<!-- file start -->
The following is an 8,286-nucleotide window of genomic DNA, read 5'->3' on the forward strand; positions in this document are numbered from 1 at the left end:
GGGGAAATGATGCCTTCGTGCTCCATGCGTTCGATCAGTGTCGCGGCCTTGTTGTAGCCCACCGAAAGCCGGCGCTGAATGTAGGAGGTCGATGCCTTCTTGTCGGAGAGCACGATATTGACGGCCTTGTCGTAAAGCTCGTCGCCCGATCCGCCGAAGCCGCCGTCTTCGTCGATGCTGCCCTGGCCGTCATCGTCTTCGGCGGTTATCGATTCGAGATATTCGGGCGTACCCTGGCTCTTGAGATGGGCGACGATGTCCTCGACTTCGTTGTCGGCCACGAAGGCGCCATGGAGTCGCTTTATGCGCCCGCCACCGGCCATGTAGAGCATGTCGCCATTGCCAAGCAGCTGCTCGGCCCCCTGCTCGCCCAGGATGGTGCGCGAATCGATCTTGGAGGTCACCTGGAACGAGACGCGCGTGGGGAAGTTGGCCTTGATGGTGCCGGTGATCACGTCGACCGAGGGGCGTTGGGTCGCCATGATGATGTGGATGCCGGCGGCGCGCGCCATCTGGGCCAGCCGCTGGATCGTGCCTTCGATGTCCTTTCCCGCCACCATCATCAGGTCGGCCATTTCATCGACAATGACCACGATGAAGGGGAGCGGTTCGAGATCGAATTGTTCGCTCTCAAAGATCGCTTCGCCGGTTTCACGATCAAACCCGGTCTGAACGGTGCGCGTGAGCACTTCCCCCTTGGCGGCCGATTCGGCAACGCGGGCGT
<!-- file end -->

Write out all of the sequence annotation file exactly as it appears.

The following is an 8,286-nucleotide window of genomic DNA, read 5'->3' on the forward strand; positions in this document are numbered from 1 at the left end:
GGGGAAATGATGCCTTCGTGCTCCATGCGTTCGATCAGTGTCGCGGCCTTGTTGTAGCCCACCGAAAGCCGGCGCTGAATGTAGGAGGTCGATGCCTTCTTGTCGGAGAGCACGATATTGACGGCCTTGTCGTAAAGCTCGTCGCCCGATCCGCCGAAGCCGCCGTCTTCGTCGATGCTGCCCTGGCCGTCATCGTCTTCGGCGGTTATCGATTCGAGATATTCGGGCGTACCCTGGCTCTTGAGATGGGCGACGATGTCCTCGACTTCGTTGTCGGCCACGAAGGCGCCATGGAGTCGCTTTATGCGCCCGCCACCGGCCATGTAGAGCATGTCGCCATTGCCAAGCAGCTGCTCGGCCCCCTGCTCGCCCAGGATGGTGCGCGAATCGATCTTGGAGGTCACCTGGAACGAGACGCGCGTGGGGAAGTTGGCCTTGATGGTGCCGGTGATCACGTCGACCGAGGGGCGTTGGGTCGCCATGATGATGTGGATGCCGGCGGCGCGCGCCATCTGGGCCAGCCGCTGGATCGTGCCTTCGATGTCCTTTCCCGCCACCATCATCAGGTCGGCCATTTCATCGACAATGACCACGATGAAGGGGAGCGGTTCGAGATCGAATTGTTCGCTCTCAAAGATCGCTTCGCCGGTTTCACGATCAAACCCGGTCTGAACGGTGCGCGTGAGCACTTCCCCCTTGGCGGCCGATTCGGCAACGCGGGCGT